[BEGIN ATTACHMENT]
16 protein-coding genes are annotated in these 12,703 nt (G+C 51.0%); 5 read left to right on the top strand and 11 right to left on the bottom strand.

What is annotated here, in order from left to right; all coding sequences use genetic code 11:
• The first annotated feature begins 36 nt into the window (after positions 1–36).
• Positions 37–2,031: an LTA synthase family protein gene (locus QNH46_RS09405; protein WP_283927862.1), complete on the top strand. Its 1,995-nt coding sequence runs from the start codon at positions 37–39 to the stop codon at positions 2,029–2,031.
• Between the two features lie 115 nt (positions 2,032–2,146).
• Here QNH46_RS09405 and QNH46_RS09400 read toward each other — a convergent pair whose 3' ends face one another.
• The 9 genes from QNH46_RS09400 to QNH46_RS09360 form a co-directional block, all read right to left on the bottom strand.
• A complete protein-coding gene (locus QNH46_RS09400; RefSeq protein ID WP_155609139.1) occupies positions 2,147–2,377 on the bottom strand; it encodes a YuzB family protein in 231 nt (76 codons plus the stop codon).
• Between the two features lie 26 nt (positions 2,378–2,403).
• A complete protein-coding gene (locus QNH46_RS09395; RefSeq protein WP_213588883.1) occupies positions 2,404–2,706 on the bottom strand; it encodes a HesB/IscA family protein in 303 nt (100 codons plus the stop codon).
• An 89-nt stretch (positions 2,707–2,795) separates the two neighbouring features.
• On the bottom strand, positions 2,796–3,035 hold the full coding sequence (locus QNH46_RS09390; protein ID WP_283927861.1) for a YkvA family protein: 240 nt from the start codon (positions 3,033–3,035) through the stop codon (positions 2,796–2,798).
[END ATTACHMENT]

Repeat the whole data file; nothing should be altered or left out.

16 protein-coding genes are annotated in these 12,703 nt (G+C 51.0%); 5 read left to right on the top strand and 11 right to left on the bottom strand.

What is annotated here, in order from left to right; all coding sequences use genetic code 11:
• The first annotated feature begins 36 nt into the window (after positions 1–36).
• Positions 37–2,031: an LTA synthase family protein gene (locus QNH46_RS09405; protein WP_283927862.1), complete on the top strand. Its 1,995-nt coding sequence runs from the start codon at positions 37–39 to the stop codon at positions 2,029–2,031.
• Between the two features lie 115 nt (positions 2,032–2,146).
• Here QNH46_RS09405 and QNH46_RS09400 read toward each other — a convergent pair whose 3' ends face one another.
• The 9 genes from QNH46_RS09400 to QNH46_RS09360 form a co-directional block, all read right to left on the bottom strand.
• A complete protein-coding gene (locus QNH46_RS09400; RefSeq protein ID WP_155609139.1) occupies positions 2,147–2,377 on the bottom strand; it encodes a YuzB family protein in 231 nt (76 codons plus the stop codon).
• Between the two features lie 26 nt (positions 2,378–2,403).
• A complete protein-coding gene (locus QNH46_RS09395; RefSeq protein WP_213588883.1) occupies positions 2,404–2,706 on the bottom strand; it encodes a HesB/IscA family protein in 303 nt (100 codons plus the stop codon).
• An 89-nt stretch (positions 2,707–2,795) separates the two neighbouring features.
• On the bottom strand, positions 2,796–3,035 hold the full coding sequence (locus QNH46_RS09390; protein ID WP_283927861.1) for a YkvA family protein: 240 nt from the start codon (positions 3,033–3,035) through the stop codon (positions 2,796–2,798).